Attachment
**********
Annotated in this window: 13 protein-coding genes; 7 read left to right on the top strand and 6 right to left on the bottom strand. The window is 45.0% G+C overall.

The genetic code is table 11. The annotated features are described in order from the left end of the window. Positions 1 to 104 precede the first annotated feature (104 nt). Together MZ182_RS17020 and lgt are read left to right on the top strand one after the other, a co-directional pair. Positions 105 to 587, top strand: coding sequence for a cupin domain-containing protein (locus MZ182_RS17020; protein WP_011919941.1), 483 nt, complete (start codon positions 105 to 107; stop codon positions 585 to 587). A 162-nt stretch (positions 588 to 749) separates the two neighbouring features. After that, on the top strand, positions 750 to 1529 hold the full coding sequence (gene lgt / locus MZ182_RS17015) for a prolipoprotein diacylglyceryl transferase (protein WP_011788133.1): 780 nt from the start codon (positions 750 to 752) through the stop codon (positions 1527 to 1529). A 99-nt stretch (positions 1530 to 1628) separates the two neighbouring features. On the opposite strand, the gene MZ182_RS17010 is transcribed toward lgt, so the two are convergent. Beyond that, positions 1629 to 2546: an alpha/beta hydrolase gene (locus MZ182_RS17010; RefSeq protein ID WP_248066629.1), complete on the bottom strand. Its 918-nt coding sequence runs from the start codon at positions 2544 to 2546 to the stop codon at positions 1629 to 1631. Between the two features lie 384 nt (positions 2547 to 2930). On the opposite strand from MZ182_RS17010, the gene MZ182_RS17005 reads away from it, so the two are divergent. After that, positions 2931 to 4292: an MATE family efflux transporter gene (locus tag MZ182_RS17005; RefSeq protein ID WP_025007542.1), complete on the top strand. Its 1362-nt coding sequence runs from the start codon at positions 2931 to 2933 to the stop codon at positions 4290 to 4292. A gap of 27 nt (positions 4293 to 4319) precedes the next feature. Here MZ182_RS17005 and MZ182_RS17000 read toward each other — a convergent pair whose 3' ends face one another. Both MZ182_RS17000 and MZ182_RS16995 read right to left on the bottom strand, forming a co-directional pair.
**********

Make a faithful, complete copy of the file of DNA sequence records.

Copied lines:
Annotated in this window: 13 protein-coding genes; 7 read left to right on the top strand and 6 right to left on the bottom strand. The window is 45.0% G+C overall.

The genetic code is table 11. The annotated features are described in order from the left end of the window. Positions 1 to 104 precede the first annotated feature (104 nt). Together MZ182_RS17020 and lgt are read left to right on the top strand one after the other, a co-directional pair. Positions 105 to 587, top strand: coding sequence for a cupin domain-containing protein (locus MZ182_RS17020; protein WP_011919941.1), 483 nt, complete (start codon positions 105 to 107; stop codon positions 585 to 587). A 162-nt stretch (positions 588 to 749) separates the two neighbouring features. After that, on the top strand, positions 750 to 1529 hold the full coding sequence (gene lgt / locus MZ182_RS17015) for a prolipoprotein diacylglyceryl transferase (protein WP_011788133.1): 780 nt from the start codon (positions 750 to 752) through the stop codon (positions 1527 to 1529). A 99-nt stretch (positions 1530 to 1628) separates the two neighbouring features. On the opposite strand, the gene MZ182_RS17010 is transcribed toward lgt, so the two are convergent. Beyond that, positions 1629 to 2546: an alpha/beta hydrolase gene (locus MZ182_RS17010; RefSeq protein ID WP_248066629.1), complete on the bottom strand. Its 918-nt coding sequence runs from the start codon at positions 2544 to 2546 to the stop codon at positions 1629 to 1631. Between the two features lie 384 nt (positions 2547 to 2930). On the opposite strand from MZ182_RS17010, the gene MZ182_RS17005 reads away from it, so the two are divergent. After that, positions 2931 to 4292: an MATE family efflux transporter gene (locus tag MZ182_RS17005; RefSeq protein ID WP_025007542.1), complete on the top strand. Its 1362-nt coding sequence runs from the start codon at positions 2931 to 2933 to the stop codon at positions 4290 to 4292. A gap of 27 nt (positions 4293 to 4319) precedes the next feature. Here MZ182_RS17005 and MZ182_RS17000 read toward each other — a convergent pair whose 3' ends face one another. Both MZ182_RS17000 and MZ182_RS16995 read right to left on the bottom strand, forming a co-directional pair.